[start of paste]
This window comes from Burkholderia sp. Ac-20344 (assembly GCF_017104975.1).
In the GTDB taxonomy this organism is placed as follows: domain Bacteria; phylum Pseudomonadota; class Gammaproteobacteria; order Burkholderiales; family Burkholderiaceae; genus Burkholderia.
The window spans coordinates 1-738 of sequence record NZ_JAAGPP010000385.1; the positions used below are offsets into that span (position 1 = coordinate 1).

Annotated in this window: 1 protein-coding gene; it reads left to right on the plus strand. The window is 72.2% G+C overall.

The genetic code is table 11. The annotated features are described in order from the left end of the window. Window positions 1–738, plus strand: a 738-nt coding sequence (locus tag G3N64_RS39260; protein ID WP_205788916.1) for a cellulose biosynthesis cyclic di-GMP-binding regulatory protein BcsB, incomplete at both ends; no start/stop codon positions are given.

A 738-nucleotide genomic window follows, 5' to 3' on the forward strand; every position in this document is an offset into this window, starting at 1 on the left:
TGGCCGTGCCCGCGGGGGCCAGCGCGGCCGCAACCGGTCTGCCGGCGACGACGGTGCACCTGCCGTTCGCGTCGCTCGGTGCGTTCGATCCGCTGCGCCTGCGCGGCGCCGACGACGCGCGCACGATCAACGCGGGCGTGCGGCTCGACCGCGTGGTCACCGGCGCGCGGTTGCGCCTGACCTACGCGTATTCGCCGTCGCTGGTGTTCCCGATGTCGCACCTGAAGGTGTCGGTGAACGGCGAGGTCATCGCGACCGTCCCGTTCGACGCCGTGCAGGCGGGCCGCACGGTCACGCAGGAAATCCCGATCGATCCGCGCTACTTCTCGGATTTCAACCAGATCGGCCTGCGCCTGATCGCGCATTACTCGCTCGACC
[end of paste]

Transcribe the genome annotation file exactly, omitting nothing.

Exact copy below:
This window comes from Burkholderia sp. Ac-20344 (assembly GCF_017104975.1).
In the GTDB taxonomy this organism is placed as follows: domain Bacteria; phylum Pseudomonadota; class Gammaproteobacteria; order Burkholderiales; family Burkholderiaceae; genus Burkholderia.
The window spans coordinates 1-738 of sequence record NZ_JAAGPP010000385.1; the positions used below are offsets into that span (position 1 = coordinate 1).

Annotated in this window: 1 protein-coding gene; it reads left to right on the plus strand. The window is 72.2% G+C overall.

The genetic code is table 11. The annotated features are described in order from the left end of the window. Window positions 1–738, plus strand: a 738-nt coding sequence (locus tag G3N64_RS39260; protein ID WP_205788916.1) for a cellulose biosynthesis cyclic di-GMP-binding regulatory protein BcsB, incomplete at both ends; no start/stop codon positions are given.

A 738-nucleotide genomic window follows, 5' to 3' on the forward strand; every position in this document is an offset into this window, starting at 1 on the left:
TGGCCGTGCCCGCGGGGGCCAGCGCGGCCGCAACCGGTCTGCCGGCGACGACGGTGCACCTGCCGTTCGCGTCGCTCGGTGCGTTCGATCCGCTGCGCCTGCGCGGCGCCGACGACGCGCGCACGATCAACGCGGGCGTGCGGCTCGACCGCGTGGTCACCGGCGCGCGGTTGCGCCTGACCTACGCGTATTCGCCGTCGCTGGTGTTCCCGATGTCGCACCTGAAGGTGTCGGTGAACGGCGAGGTCATCGCGACCGTCCCGTTCGACGCCGTGCAGGCGGGCCGCACGGTCACGCAGGAAATCCCGATCGATCCGCGCTACTTCTCGGATTTCAACCAGATCGGCCTGCGCCTGATCGCGCATTACTCGCTCGACC